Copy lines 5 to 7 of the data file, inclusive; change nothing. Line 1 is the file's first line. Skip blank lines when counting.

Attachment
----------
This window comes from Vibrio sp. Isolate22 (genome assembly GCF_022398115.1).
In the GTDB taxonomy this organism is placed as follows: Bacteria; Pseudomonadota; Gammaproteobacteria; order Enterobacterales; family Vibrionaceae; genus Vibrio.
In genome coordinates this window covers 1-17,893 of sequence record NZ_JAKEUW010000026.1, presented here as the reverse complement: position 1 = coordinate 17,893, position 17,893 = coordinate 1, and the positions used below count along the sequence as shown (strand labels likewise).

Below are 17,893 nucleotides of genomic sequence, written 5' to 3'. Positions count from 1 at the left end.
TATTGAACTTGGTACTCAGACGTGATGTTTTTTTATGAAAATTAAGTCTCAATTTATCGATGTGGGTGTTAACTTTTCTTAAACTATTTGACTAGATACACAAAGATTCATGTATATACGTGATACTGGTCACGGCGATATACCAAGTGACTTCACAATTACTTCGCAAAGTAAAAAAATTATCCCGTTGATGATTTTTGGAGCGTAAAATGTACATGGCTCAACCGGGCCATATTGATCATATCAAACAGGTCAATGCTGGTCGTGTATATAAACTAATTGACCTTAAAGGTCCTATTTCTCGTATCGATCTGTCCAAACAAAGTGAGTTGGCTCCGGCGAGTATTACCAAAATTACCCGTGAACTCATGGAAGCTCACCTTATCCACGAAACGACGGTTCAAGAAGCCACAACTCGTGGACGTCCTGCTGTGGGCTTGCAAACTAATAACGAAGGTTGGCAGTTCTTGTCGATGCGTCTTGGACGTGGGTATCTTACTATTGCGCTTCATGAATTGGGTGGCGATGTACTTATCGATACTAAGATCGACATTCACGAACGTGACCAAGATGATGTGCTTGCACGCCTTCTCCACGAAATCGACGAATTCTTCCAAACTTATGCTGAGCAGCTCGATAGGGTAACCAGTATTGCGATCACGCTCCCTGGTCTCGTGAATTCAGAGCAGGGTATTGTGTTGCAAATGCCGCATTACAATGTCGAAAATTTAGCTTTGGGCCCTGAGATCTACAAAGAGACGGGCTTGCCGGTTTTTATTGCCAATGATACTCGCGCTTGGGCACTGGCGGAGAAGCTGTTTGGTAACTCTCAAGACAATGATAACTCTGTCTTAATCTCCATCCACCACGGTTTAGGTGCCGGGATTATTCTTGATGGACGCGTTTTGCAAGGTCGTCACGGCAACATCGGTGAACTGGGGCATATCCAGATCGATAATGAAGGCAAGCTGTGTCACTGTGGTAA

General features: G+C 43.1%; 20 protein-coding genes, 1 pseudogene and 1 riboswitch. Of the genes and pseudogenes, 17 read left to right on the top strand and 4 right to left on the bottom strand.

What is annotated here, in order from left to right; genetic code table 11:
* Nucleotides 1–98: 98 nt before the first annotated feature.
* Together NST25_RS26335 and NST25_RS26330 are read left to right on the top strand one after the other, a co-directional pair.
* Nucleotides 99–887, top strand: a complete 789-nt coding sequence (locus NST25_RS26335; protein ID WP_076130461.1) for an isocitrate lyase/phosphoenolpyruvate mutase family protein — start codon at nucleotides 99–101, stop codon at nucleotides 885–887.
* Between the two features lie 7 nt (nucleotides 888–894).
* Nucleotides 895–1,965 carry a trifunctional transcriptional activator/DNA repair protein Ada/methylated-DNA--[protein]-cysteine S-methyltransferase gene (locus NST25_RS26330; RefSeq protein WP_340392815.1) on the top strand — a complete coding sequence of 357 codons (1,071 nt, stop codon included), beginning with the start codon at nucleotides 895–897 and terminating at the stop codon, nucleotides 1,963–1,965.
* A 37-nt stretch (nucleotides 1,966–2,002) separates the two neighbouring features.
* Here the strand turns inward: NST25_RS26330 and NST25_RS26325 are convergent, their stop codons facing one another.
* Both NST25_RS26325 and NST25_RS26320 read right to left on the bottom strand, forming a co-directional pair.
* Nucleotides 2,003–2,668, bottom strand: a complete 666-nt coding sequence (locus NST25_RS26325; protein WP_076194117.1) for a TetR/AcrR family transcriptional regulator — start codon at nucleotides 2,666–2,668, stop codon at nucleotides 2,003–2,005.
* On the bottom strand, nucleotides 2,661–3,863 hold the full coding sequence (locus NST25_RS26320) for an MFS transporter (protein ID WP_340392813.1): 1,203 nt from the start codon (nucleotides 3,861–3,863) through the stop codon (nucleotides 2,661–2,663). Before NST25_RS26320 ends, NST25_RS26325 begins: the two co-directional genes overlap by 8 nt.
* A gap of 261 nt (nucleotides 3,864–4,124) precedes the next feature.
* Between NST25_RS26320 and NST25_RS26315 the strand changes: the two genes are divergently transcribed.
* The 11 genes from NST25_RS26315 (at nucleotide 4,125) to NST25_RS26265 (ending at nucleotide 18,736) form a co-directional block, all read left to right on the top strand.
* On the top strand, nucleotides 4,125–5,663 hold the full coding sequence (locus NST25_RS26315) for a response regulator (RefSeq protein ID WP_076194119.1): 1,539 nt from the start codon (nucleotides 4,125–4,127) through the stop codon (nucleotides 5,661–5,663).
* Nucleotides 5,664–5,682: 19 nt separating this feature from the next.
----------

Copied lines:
TATTGAACTTGGTACTCAGACGTGATGTTTTTTTATGAAAATTAAGTCTCAATTTATCGATGTGGGTGTTAACTTTTCTTAAACTATTTGACTAGATACACAAAGATTCATGTATATACGTGATACTGGTCACGGCGATATACCAAGTGACTTCACAATTACTTCGCAAAGTAAAAAAATTATCCCGTTGATGATTTTTGGAGCGTAAAATGTACATGGCTCAACCGGGCCATATTGATCATATCAAACAGGTCAATGCTGGTCGTGTATATAAACTAATTGACCTTAAAGGTCCTATTTCTCGTATCGATCTGTCCAAACAAAGTGAGTTGGCTCCGGCGAGTATTACCAAAATTACCCGTGAACTCATGGAAGCTCACCTTATCCACGAAACGACGGTTCAAGAAGCCACAACTCGTGGACGTCCTGCTGTGGGCTTGCAAACTAATAACGAAGGTTGGCAGTTCTTGTCGATGCGTCTTGGACGTGGGTATCTTACTATTGCGCTTCATGAATTGGGTGGCGATGTACTTATCGATACTAAGATCGACATTCACGAACGTGACCAAGATGATGTGCTTGCACGCCTTCTCCACGAAATCGACGAATTCTTCCAAACTTATGCTGAGCAGCTCGATAGGGTAACCAGTATTGCGATCACGCTCCCTGGTCTCGTGAATTCAGAGCAGGGTATTGTGTTGCAAATGCCGCATTACAATGTCGAAAATTTAGCTTTGGGCCCTGAGATCTACAAAGAGACGGGCTTGCCGGTTTTTATTGCCAATGATACTCGCGCTTGGGCACTGGCGGAGAAGCTGTTTGGTAACTCTCAAGACAATGATAACTCTGTCTTAATCTCCATCCACCACGGTTTAGGTGCCGGGATTATTCTTGATGGACGCGTTTTGCAAGGTCGTCACGGCAACATCGGTGAACTGGGGCATATCCAGATCGATAATGAAGGCAAGCTGTGTCACTGTGGTAA

General features: G+C 43.1%; 20 protein-coding genes, 1 pseudogene and 1 riboswitch. Of the genes and pseudogenes, 17 read left to right on the top strand and 4 right to left on the bottom strand.

What is annotated here, in order from left to right; genetic code table 11: